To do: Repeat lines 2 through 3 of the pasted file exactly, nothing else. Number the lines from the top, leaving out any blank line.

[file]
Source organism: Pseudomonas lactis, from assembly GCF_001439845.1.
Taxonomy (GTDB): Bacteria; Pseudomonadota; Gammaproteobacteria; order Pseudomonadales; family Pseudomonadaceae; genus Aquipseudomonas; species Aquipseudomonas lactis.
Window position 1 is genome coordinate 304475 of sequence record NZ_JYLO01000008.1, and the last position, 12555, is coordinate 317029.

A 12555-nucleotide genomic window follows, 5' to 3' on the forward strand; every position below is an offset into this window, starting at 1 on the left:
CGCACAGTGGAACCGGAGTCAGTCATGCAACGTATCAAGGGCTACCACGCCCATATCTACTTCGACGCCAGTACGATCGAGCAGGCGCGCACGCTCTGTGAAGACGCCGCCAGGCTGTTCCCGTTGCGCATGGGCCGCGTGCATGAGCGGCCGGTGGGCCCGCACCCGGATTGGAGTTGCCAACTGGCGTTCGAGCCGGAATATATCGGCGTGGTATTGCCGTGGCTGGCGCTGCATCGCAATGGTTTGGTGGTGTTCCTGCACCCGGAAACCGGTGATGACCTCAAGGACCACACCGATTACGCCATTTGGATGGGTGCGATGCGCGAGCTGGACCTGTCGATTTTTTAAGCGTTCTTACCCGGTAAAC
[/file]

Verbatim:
Taxonomy (GTDB): Bacteria; Pseudomonadota; Gammaproteobacteria; order Pseudomonadales; family Pseudomonadaceae; genus Aquipseudomonas; species Aquipseudomonas lactis.
Window position 1 is genome coordinate 304475 of sequence record NZ_JYLO01000008.1, and the last position, 12555, is coordinate 317029.